Fill a circular buffer (array) with readings representing a total interval greater than one "cycle" or period of the waveform.

Say you never get more than 5 readings that represent a spike or spikes within the buffer data. Now just look at how much the data changes from reading to reading (calculate this). The 7th highest [u]change[/u] in reading in the buffer could be the "maxSignalRise" value (maximum acceptable clean signal rise in value from reading to reading). The highest [u]change[/u] could be the "maxSpikeRise" value. Then;

maxAllowedRise = riseThreshold x (maxSpikeRise - maxSignalRise).

Where riseThreshold could be a constant and would need to be determined (probably 0.5 would work best) but could possibly be anything from 0.1 to 0.9.

Now the signal can get smaller (attenuated) or grow in amplitude and the variables will update as required. Using conditional logic, the spikes could be removed (or replaced), no matter how much they drift up or down on the signal or how much they fluctuate in amplitude.

Could you post or attach your buffer (array) of data representing something more than 1 period of the waveform?

Thank you for your input guys. I liked dlloyd's idea Imma try that.

I have smoothing for my average I don't think it can work for a maximum because of the nature of my readings.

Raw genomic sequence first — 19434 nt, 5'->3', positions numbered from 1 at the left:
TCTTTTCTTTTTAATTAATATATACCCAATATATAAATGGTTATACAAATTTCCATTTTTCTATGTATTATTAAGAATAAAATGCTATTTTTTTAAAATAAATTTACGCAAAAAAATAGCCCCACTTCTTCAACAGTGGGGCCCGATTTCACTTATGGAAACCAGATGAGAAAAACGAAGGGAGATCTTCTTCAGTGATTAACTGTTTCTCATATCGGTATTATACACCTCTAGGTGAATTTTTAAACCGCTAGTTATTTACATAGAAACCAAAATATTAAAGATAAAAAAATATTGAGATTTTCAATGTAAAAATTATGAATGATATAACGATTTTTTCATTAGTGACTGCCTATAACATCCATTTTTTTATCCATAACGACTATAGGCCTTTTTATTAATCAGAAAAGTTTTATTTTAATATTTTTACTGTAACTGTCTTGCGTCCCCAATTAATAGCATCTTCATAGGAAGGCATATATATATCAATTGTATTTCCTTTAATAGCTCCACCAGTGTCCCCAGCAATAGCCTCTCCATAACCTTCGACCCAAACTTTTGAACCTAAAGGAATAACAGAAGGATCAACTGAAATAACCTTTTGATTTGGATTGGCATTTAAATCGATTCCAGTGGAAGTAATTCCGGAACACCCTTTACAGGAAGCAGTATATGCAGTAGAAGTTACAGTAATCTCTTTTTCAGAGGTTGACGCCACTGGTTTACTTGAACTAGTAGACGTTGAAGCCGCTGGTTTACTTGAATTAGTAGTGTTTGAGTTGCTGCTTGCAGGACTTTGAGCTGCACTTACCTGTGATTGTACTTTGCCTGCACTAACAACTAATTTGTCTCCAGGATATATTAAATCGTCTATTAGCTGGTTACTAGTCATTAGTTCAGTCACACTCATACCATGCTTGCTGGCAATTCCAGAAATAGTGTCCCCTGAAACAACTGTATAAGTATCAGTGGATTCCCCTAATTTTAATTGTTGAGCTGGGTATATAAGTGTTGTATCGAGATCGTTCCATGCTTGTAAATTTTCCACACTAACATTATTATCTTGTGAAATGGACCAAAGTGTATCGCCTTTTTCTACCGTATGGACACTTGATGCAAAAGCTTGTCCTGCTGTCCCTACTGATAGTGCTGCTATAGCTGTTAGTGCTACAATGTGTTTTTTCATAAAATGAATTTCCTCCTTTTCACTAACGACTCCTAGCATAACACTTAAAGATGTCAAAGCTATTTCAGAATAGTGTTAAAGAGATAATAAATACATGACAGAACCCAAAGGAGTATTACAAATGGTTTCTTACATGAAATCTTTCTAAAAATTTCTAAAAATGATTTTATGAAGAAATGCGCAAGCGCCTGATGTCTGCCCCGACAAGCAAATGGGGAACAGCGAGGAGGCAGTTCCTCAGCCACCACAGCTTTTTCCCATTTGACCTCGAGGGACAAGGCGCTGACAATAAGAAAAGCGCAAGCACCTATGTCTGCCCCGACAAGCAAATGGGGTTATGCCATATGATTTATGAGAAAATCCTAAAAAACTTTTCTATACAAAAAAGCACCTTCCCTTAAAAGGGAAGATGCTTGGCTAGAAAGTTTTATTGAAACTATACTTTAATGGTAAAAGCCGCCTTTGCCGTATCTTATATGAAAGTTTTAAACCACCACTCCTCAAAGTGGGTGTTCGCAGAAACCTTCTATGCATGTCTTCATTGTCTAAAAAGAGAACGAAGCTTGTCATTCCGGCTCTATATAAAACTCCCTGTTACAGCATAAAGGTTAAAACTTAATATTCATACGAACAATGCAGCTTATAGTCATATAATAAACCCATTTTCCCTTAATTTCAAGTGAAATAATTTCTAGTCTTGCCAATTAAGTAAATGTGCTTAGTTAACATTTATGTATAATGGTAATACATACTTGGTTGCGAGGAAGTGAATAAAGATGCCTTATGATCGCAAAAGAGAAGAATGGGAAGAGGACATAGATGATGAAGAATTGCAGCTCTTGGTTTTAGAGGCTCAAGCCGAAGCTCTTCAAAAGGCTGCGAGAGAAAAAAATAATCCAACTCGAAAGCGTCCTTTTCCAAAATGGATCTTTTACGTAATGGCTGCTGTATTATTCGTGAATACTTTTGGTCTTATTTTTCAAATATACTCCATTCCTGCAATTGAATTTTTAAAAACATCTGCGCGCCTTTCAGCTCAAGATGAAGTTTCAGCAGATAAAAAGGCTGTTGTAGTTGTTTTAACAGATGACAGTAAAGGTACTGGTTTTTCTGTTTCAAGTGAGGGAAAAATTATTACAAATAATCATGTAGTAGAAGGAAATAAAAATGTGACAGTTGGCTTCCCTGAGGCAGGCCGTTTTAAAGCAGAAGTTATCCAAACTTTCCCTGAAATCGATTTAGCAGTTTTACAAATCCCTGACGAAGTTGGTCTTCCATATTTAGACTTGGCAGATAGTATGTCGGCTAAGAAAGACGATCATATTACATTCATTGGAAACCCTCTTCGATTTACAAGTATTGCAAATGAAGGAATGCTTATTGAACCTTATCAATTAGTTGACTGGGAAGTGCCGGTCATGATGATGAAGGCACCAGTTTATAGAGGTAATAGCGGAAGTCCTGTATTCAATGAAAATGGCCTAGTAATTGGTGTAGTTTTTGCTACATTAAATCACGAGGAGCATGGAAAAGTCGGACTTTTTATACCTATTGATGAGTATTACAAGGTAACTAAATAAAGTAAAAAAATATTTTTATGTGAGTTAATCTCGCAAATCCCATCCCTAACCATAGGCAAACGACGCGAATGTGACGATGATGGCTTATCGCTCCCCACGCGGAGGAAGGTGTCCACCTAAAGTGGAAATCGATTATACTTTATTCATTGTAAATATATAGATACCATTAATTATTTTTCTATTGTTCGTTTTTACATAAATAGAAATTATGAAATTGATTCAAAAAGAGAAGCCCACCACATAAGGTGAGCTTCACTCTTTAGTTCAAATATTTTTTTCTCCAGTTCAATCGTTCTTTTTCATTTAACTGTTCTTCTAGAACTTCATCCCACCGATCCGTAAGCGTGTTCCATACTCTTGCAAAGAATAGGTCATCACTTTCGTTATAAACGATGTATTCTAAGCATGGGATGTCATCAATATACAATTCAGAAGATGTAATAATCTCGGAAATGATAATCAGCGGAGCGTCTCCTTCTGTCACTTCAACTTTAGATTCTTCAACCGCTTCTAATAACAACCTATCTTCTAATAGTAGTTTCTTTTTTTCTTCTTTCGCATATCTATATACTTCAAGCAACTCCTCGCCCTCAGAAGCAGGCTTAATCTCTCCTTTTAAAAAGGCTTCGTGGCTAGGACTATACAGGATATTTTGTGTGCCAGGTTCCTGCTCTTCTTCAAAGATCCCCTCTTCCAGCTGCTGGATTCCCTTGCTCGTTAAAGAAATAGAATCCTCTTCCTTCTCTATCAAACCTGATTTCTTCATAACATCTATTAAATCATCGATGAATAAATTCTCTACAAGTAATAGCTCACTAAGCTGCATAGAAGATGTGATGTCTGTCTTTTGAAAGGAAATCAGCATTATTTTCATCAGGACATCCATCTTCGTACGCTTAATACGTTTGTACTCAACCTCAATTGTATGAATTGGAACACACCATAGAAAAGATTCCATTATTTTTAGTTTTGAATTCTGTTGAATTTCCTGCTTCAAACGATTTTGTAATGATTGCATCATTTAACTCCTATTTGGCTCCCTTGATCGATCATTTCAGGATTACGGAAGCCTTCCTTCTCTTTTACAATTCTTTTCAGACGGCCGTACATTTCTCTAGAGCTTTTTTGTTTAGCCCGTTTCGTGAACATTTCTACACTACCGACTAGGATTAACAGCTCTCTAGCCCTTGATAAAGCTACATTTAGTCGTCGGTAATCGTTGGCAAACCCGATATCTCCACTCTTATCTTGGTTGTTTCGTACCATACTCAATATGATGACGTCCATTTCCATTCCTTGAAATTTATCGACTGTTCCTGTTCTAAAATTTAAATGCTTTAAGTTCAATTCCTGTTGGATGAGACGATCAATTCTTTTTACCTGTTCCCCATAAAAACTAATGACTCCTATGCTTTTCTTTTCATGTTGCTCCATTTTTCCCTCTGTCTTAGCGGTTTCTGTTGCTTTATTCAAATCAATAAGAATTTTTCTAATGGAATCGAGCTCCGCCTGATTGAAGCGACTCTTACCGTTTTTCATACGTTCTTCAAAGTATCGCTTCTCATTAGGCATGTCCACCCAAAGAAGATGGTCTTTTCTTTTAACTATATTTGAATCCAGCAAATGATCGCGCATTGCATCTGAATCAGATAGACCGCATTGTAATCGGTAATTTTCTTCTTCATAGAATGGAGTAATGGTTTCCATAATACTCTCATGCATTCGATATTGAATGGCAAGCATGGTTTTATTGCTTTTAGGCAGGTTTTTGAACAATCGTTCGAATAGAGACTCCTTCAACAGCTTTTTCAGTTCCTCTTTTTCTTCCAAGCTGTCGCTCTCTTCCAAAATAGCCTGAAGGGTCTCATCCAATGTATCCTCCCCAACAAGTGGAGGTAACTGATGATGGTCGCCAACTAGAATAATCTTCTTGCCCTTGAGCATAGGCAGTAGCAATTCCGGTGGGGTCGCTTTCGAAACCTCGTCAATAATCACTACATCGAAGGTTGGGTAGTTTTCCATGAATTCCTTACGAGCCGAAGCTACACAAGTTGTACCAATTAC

In what format do you want my data? Copy paste from serial monitor?

I did some tests and my signal has usually 2k range but its offset varies every single time. In arduino's plotter works great and I see my results perfectly. I want to do something similar for my lcd too.

I had an idea too. I have a counter. I check every new value with my max. If the new value is greater then it it my new max and my counter is zero. If the new value is near max for instance newvalue>max-1000 then the counter is once again zero. If not then counter increases. If the counter reaches a number of my choice for example 1000 that means that it's been 1000 values where my max is bigger than I want so I reduce it. This way my max gets reduced gradually until it is ok.

So maybe I should ignore values if they are much greater than my previous max value.

My way worked but when I get a spike it takes too long to come back to where it should be.

Just an update although the above way worked I finally removed the whole max and min difference since I have the average like the example mentioned above.

Since my signal has max range 2K I just have 2k instead of max - min plus that for every point where its value exceeds my limits I ignore it.

I probably solved my issue much easier than I expected. I'll run some more tests to be sure.

If anyone still wants data or any part of my code feel free to ask.